Casa Madrona Hotel and Spa is a triumphant symbol of the dreams and ambitions of its various owners. There has always been a certain magical quality about this storied Bay Area bed and breakfast inn; and it has attracted a colorful collection of hosts and guests since opening its doors in 1885.
The earliest roots of this inviting Northern California bed and breakfast can perhaps be traced to the 1700s -- when Spanish explorers in the area known today as Sausalito noticed small "saucitos," or willow trees, growing along the stream banks of this lush region. Between 1869 and 1874, the town exploded in size as a railroad, potable water system, and ferry line to San Francisco were built. With this expansion came new entrepreneurs, visitors, and residents.
This pioneering breed included William Barrett, Secretary-Treasurer for the San Francisco Gas and Electric Company and a prominent member of San Francisco society. In 1885, he and his wife Clara built a lavish "casa" on a hillside overlooking the center of town. The location offered a wide-angle view of San Francisco Bay, which teemed with the powerful freight ships, elegant yachts, and sidewheeler ferryboats. The plot of land itself was an extravagant collage of huge camellia bushes, lilac, orange and lemon trees, sturdy oaks, and flowering acacia and pine trees.
The Barretts modeled their dream home after the Victorian-style Italianate architecture
popular in the 1870s and 1880s. This architecture was inspired by the forms and ornaments of the 15th- and 16th-century Mannerist periods, as well as by Baroque Italian design. Although Casa Madrona - as it later came to be known -- encompassed 6,600 square feet, it only cost $7,500 to build - a sum that would barely cover bathrooms renovations today!
In 1906, after moving across the Bay to Oakland, Barrett sold his home to attorney John Patrick Gallagher - who converted it into the original Casa Madrona Hotel. For nearly 40 years, it was a very successful Bay Area bed and breakfast and hotel. In fact, during his ownership, Gallagher constructed five new cottages, or outbuildings, to accommodate demand.
In the early 1940s, the Gallaghers sold Casa Madrona to Floyd Allensby, a San Francisco real estate broker and hotelier. During World War II, the property was used as temporary lodging for military families in transit. After the war, however, it fell into disrepair, and became a "crash pad" for city's burgeoning "beatnik" population. Mattresses were flung on doors in the bedrooms, paint was peeling off of the walls, and rain leaked through the roof and around the windows.
But salvation came in the form of a French family. Robert Deschamps, his wife Marie-Louise, and their children, Marie-France and Jean-Marie, immigrated to California in 1959. Upon arrival in Sausalito, they saw an advertisement seeking a manager for Casa Madrona. Intrigued, they responded, fell in love with the property, and took over the lease from Floyd Allensby.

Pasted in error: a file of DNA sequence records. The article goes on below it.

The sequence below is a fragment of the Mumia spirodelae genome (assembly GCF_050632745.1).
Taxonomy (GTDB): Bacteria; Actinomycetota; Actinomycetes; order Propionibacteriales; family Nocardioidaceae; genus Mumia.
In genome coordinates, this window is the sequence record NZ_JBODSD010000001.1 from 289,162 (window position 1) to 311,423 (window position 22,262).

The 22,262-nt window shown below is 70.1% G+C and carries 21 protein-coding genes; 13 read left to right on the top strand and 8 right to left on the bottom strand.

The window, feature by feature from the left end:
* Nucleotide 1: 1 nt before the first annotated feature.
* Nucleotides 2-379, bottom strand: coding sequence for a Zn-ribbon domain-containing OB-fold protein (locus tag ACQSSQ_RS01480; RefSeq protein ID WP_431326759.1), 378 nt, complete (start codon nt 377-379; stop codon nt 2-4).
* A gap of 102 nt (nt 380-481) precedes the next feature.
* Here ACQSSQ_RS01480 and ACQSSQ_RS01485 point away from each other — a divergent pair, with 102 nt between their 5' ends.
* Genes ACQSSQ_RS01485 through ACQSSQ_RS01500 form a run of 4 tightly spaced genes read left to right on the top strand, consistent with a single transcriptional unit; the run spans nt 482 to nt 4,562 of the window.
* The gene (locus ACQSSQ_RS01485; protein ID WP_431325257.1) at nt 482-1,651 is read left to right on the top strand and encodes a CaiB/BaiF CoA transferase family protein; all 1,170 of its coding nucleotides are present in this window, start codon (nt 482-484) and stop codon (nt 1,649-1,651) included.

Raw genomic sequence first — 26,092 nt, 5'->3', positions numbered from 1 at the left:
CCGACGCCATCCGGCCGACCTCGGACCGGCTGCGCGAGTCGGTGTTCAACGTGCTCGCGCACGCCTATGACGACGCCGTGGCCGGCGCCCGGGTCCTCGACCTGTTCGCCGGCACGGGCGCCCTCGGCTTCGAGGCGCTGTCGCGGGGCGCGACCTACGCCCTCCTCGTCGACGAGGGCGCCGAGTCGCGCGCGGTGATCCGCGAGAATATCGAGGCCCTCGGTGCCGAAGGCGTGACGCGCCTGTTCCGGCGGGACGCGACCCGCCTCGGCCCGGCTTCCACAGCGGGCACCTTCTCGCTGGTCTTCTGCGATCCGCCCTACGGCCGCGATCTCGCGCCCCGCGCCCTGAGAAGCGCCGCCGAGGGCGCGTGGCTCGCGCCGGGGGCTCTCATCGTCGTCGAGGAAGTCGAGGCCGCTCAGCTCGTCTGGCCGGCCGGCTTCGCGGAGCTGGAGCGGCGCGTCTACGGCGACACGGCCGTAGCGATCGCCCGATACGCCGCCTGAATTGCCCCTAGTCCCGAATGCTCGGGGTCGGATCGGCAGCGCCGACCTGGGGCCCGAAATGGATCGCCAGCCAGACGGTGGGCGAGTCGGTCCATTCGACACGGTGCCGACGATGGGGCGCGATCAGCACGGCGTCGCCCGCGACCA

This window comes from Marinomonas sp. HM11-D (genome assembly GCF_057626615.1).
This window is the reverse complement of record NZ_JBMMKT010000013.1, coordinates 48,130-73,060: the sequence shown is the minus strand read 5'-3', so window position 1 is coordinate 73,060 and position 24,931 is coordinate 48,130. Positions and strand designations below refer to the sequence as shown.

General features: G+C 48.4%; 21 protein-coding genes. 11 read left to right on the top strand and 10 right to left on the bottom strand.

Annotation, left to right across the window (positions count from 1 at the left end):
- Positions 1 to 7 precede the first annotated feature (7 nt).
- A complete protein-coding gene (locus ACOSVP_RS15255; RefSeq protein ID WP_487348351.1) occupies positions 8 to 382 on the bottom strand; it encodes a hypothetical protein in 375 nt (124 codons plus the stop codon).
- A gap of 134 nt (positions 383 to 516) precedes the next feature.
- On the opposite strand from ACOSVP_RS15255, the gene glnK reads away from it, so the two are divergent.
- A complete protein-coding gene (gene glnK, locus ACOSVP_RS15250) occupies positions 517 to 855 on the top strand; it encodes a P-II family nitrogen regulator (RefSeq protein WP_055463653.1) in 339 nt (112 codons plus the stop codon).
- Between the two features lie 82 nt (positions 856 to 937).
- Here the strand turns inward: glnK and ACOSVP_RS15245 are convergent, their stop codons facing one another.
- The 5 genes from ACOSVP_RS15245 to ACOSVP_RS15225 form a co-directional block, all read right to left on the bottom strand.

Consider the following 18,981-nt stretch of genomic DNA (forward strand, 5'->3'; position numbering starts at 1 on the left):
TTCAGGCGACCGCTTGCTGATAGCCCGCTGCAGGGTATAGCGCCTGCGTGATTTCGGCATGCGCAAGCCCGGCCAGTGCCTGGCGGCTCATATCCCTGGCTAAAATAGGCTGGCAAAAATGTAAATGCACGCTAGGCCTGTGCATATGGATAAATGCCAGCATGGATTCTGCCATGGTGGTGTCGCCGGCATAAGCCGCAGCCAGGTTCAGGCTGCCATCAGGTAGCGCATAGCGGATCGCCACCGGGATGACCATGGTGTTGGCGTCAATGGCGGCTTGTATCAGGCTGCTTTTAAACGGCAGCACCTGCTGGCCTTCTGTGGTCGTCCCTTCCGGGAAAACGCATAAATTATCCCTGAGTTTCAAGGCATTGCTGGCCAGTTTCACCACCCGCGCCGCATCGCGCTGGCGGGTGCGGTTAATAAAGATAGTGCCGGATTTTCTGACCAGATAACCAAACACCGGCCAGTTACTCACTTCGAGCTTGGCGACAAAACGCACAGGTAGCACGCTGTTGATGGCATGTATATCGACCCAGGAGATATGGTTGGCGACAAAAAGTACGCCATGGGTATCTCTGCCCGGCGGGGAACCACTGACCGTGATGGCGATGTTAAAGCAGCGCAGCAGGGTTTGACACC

The family closed the hotel, evicted the beatniks, and began extensive renovations. Casa Madrona soon gleamed once again, and business was better than ever. The Deschamps also opened Le Vivoir Restaurant onsite. The eatery instantly garnered critical and commercial praise and drew celebrities such as Dick Van Dyke, Carol Burnett, Warren Beatty, and the rock band Pink Floyd.
But disaster struck in 1973. Casa Madrona's foundation was severely damaged by a series of mudslides, declared unsafe by city officials, and scheduled for demolition. After years of legal wrangling, attorney John Mays took charge of the mansion and grounds in 1976 -- vowing to restore them to their former splendor. During the successful restoration process that followed, 16 hillside cottages were added to the property. In 1980 it was listed on the National Register of Historic Places as a treasured landmark.
Casa Madrona saw more changes in November 2003 with the addition of Poggio, which serves Northern Italian cuisine. In addition, it has undergone major renovations and additions to increase the number of guest rooms from 34 to 63, while also introducing a spectacular, 3,000-square-foot spa. The newest wing of the hotel, which boasts ultra-modern, boutique-style rooms, was miraculously converted from a parking garage - originally built in 1923 - marking the first renovation of this type in history! In December 2003, Casa Madrona also unveiled a boardroom, private dining room, and three new function rooms that, combined, can accommodate groups of up to 150 guests.
We invite you to experience firsthand the glory and allure of our celebrated Sausalito California bed and breakfast inn. Share in our rich history, graceful gardens, enchanting vistas, and gently scented orange blossoms.
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Nestled in a lush hillside overlooking the San Francisco Bay, Casa Madrona Hotel and Spa features an all
Details / Other Expenses
|Year of Last Renovation:
||Both Interior and Exterior Hallways
|Non Smoking Rooms:
||Windows Do Open
||1800 sq. feet
||Holds 60 people
|Dist. to Food/Bars:
|Dist. to Nearest Gym:
Policies / Expenses
72 hours for individual bookings.
For groups a sliding scale is used as specified in specific group contracts.
|Typical Group Deposit:
|Total Misc Fees:
(mandatory resort fees/taxes)
||24.00 Per Night (Valet)
Amenities / Features
Yes! Pets are allowed.
Airport & Shuttle Information
45 minutes drive from both SFO and OAK. Also relatively close (less than an hour) away from San Jose and Santa Rosa airport. From SFO or OAK public transportation is available with a combo of bus, train and ferry. Two shuttle companies also operate to Sausalito. A one way cab ride is around $70 and a one way town car is about $85.
Airport Shuttle? Sorry
airport shuttle available.